Summary: Social problems must be solved on the most local level possible, just as Jesus did, but in solidarity with the community.

March 22 2010

Caritas in Veritate

Jesus bore witness to the Truth, because He is the Truth. Moreover, the Father bore witness to Jesus’s authenticity, through the miracles and through the divine voice that occasionally made itself heard at critical moments. So when Jesus came into conflict with the separatist Jewish authorities, just as when Susanna had come into mortal combat with the corrupt officials, he had the advantage of knowing he was right, but also of knowing what the ultimate price of the Truth would be. Susanna was saved by divine intervention. Jesus, however, was the divine intervention that saved us from sin. And he saved us precisely by losing the human battle and his human life, so that he could take up his own risen life again, and we could participate in his death and rising.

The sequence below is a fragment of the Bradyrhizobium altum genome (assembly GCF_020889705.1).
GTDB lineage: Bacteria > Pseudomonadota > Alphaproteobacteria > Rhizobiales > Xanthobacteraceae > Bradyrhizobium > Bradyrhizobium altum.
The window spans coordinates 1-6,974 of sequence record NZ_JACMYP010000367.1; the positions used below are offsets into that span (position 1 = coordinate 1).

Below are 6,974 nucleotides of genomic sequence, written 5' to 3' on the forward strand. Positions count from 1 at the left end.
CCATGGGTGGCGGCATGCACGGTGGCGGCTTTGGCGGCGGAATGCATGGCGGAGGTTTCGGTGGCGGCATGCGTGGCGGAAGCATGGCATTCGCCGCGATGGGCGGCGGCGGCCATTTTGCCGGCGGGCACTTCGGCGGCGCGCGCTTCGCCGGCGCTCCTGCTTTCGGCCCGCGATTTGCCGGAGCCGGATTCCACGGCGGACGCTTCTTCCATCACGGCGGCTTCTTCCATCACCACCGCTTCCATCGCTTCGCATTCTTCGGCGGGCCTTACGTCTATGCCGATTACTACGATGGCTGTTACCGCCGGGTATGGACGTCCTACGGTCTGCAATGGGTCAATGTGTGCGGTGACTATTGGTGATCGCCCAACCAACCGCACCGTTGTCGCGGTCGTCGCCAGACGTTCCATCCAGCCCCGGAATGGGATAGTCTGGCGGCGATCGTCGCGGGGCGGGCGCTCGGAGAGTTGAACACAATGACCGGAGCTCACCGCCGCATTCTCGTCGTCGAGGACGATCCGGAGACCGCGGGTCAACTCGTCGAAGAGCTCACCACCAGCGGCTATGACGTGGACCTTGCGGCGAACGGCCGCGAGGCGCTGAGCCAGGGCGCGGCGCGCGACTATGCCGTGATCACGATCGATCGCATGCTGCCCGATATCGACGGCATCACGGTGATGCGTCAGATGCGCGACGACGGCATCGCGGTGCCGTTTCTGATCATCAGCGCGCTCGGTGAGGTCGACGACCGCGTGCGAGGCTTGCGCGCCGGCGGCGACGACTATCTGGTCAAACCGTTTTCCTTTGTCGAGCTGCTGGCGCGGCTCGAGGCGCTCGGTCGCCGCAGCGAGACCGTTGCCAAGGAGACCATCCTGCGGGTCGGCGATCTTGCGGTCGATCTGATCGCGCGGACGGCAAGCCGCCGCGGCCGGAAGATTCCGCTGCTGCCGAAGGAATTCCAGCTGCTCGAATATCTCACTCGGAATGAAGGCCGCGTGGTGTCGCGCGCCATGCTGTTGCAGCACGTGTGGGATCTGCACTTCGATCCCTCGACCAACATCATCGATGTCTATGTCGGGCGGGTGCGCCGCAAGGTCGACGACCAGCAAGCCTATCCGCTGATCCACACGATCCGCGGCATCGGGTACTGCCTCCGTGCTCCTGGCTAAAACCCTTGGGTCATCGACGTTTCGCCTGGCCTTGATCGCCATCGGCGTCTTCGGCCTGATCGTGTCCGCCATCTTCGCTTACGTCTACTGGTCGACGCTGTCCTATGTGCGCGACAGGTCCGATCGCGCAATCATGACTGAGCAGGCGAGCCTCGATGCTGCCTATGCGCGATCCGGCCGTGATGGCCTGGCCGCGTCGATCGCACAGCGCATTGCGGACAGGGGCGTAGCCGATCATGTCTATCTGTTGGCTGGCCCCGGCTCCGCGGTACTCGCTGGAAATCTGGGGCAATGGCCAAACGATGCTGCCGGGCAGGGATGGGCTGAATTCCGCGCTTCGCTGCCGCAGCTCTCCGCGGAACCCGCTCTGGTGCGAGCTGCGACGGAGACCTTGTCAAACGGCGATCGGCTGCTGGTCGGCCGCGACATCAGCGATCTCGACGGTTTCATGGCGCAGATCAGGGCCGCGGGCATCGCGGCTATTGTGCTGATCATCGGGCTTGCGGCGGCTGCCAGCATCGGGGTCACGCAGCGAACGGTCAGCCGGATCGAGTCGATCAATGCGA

Authority must be organized in a subsidiary and stratified way, as the Pope tells us, or it will either be ineffective or infringe on human freedom. Subsidiarity is one of the key principles of Catholic social doctrine. A government must allow the solution of social and justice problem on the most local level possible. But subsidiarity must operate in linkage with solidarity. Without solidarity with the broader community, subsidiarity becomes social privatism. Without subsidiarity, solidarity turns into a kind of paternalistic socialism that demeans those who are assisted precisely because it dehumanizes them. I think ultimately that this is the reason we fight government-run health care. It is depersonalizing and dehumanizing. The pope reminds us that the most valuable resources in countries that get development aid are their own human resources. This is the real capital that needs to accumulate in order to guarantee underdeveloped countries a truly autonomous and humane future. The primary purpose of foreign aid is not to enable developing countries to buy our cars and weapons. It should be to enter into all kinds of cross-cultural relationships with them, so that both donor and recipient can be made more human, more wealthy in totality.

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